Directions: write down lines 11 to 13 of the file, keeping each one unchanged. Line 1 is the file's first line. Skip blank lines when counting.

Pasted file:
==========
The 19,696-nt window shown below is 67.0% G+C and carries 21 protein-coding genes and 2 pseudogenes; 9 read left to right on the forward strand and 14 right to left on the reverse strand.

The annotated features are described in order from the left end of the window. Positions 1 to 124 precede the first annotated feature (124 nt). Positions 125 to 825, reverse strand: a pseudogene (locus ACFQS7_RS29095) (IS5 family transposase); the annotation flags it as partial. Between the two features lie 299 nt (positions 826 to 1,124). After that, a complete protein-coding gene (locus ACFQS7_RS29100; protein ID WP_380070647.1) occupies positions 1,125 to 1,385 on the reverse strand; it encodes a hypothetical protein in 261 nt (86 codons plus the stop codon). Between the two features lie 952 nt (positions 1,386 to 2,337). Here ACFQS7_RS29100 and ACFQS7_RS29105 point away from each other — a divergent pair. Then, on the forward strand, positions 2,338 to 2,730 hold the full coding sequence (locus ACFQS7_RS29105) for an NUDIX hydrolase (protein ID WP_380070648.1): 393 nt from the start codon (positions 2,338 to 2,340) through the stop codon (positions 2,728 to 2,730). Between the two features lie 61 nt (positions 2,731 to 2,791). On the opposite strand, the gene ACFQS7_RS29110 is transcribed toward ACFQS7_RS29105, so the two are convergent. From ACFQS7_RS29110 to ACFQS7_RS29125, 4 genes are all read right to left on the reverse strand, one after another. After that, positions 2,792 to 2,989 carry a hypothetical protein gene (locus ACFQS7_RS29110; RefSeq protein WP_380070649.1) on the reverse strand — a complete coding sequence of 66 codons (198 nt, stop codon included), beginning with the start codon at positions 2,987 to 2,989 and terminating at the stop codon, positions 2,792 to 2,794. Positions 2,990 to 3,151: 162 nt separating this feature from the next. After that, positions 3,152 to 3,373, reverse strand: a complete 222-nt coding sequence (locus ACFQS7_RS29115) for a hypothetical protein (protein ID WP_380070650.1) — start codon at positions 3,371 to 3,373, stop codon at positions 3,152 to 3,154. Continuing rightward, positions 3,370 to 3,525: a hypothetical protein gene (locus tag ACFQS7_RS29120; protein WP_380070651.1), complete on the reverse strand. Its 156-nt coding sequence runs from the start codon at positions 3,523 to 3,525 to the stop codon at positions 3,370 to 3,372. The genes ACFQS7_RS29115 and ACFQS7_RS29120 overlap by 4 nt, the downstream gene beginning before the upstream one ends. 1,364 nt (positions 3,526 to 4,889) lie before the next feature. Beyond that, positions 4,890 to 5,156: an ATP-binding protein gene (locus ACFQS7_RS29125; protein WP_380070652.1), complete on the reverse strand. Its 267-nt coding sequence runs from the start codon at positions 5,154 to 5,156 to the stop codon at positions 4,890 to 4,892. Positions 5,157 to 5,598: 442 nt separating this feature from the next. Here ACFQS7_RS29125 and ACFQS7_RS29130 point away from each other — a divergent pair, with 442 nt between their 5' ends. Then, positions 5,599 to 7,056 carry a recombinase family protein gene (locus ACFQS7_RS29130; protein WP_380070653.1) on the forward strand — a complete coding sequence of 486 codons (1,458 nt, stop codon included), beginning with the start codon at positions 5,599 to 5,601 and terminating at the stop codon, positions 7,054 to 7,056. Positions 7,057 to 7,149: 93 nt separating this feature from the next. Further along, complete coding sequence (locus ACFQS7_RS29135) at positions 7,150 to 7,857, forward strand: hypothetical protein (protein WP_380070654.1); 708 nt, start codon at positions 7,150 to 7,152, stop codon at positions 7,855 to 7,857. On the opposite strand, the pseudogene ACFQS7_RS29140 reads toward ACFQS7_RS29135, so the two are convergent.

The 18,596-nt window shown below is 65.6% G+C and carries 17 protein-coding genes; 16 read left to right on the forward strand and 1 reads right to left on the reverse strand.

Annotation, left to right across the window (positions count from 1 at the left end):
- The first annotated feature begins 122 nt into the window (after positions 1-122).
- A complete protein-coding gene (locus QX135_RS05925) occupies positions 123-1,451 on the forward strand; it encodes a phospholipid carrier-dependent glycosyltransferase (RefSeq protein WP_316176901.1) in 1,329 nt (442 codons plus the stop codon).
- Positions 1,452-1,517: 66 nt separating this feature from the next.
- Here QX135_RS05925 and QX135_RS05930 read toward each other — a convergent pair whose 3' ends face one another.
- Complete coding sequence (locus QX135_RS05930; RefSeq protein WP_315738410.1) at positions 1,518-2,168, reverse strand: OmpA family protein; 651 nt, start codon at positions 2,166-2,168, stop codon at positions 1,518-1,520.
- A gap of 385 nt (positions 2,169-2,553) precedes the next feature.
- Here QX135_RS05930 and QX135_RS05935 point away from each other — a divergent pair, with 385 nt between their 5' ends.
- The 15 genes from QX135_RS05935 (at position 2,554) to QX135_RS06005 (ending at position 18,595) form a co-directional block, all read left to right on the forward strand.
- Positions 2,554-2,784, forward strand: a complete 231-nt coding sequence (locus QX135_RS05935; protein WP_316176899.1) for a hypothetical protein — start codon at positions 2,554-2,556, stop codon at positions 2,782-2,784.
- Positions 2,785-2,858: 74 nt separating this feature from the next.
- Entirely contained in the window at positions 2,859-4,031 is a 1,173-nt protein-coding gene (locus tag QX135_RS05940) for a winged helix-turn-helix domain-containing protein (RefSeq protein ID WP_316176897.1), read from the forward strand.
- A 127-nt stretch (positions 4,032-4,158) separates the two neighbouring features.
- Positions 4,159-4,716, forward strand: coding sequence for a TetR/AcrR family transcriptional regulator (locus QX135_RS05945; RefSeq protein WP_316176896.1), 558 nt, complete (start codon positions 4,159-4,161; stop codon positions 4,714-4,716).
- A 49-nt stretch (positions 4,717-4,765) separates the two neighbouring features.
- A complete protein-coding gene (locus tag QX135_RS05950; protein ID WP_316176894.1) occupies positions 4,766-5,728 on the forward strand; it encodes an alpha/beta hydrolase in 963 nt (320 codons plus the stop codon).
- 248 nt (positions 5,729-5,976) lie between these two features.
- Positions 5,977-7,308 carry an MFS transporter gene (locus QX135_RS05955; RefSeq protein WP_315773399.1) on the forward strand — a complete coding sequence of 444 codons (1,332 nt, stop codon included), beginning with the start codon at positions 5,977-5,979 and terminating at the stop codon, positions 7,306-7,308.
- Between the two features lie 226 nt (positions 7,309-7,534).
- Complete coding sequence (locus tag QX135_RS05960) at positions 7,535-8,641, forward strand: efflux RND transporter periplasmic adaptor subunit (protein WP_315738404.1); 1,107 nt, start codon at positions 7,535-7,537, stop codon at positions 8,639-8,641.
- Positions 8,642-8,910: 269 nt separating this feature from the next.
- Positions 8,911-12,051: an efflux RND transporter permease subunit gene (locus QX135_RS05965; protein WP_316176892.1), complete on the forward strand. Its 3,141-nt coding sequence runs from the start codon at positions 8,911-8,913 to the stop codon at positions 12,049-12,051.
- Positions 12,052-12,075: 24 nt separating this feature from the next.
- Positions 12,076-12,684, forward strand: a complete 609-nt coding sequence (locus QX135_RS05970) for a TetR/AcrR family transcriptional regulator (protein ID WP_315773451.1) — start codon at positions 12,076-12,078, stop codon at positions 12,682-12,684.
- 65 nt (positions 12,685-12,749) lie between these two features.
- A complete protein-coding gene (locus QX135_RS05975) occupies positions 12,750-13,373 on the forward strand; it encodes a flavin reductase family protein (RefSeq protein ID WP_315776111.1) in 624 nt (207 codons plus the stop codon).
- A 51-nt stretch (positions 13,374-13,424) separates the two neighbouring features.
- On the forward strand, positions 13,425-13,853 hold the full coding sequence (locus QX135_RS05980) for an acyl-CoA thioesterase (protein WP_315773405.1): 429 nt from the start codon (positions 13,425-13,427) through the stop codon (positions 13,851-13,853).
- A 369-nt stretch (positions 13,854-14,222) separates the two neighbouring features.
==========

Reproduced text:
- Here QX135_RS05930 and QX135_RS05935 point away from each other — a divergent pair, with 385 nt between their 5' ends.
- The 15 genes from QX135_RS05935 (at position 2,554) to QX135_RS06005 (ending at position 18,595) form a co-directional block, all read left to right on the forward strand.
- Positions 2,554-2,784, forward strand: a complete 231-nt coding sequence (locus QX135_RS05935; protein WP_316176899.1) for a hypothetical protein — start codon at positions 2,554-2,556, stop codon at positions 2,782-2,784.